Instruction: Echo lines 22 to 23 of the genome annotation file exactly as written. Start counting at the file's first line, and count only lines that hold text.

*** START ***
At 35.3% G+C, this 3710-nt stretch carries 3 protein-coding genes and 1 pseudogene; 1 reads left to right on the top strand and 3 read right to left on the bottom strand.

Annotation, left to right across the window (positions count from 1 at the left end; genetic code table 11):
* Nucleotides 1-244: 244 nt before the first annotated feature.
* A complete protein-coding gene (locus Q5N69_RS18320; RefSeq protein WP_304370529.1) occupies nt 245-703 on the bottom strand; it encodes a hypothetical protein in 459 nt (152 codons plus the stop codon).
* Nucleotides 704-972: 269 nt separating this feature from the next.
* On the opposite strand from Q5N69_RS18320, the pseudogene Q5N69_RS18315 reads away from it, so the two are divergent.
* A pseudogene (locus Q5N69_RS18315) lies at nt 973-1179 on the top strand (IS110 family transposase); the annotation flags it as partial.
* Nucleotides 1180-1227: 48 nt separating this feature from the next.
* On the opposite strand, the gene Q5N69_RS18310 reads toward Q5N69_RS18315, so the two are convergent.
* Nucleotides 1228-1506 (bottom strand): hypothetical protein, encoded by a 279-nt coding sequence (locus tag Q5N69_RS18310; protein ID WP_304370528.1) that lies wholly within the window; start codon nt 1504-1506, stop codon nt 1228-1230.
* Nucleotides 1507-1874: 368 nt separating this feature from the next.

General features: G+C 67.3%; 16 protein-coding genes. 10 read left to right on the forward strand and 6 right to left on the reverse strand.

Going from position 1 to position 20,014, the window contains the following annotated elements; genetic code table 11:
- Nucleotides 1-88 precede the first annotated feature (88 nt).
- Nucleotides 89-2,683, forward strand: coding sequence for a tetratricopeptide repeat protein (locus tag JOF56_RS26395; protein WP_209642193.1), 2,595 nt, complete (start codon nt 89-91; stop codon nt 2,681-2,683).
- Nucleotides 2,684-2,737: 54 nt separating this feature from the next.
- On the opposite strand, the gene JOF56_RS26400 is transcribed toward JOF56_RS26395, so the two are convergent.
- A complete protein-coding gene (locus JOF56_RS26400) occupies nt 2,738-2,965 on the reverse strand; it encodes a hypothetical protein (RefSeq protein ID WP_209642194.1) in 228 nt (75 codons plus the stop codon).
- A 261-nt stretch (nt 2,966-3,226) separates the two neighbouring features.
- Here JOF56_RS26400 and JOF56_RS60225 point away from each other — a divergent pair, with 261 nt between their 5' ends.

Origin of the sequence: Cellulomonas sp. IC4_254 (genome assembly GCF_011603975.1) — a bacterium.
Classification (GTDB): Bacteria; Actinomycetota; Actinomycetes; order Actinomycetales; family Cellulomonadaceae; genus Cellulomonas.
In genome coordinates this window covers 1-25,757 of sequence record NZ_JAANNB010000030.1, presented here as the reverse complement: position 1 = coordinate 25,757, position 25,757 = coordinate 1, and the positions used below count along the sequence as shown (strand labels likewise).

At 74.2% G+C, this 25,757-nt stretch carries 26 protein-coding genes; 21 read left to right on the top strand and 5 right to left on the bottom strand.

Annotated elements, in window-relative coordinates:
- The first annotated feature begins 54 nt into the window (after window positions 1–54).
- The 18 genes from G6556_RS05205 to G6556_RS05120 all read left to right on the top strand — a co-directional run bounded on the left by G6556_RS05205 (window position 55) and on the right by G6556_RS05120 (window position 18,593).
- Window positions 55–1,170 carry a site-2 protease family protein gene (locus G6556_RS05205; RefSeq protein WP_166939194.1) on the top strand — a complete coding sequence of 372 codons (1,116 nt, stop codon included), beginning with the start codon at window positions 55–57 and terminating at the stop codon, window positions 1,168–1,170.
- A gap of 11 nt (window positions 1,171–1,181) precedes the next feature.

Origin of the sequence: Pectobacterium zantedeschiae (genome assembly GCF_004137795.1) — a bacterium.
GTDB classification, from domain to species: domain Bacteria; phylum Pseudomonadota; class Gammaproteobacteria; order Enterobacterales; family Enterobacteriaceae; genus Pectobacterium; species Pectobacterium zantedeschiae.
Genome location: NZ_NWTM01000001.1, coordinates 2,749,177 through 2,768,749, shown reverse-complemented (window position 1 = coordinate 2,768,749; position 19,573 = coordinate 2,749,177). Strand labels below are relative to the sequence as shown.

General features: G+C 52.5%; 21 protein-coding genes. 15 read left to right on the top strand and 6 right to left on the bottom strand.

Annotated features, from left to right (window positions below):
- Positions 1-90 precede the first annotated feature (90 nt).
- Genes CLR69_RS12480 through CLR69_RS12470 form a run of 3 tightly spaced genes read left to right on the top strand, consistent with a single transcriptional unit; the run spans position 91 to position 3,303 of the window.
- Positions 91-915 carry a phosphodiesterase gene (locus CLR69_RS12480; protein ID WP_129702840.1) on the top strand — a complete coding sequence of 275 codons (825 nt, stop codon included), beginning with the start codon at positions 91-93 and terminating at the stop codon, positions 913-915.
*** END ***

Classification (GTDB): Bacteria; Actinomycetota; Actinomycetes; order Actinomycetales; family Cellulomonadaceae; genus Cellulomonas.
In genome coordinates this window covers 1-25,757 of sequence record NZ_JAANNB010000030.1, presented here as the reverse complement: position 1 = coordinate 25,757, position 25,757 = coordinate 1, and the positions used below count along the sequence as shown (strand labels likewise).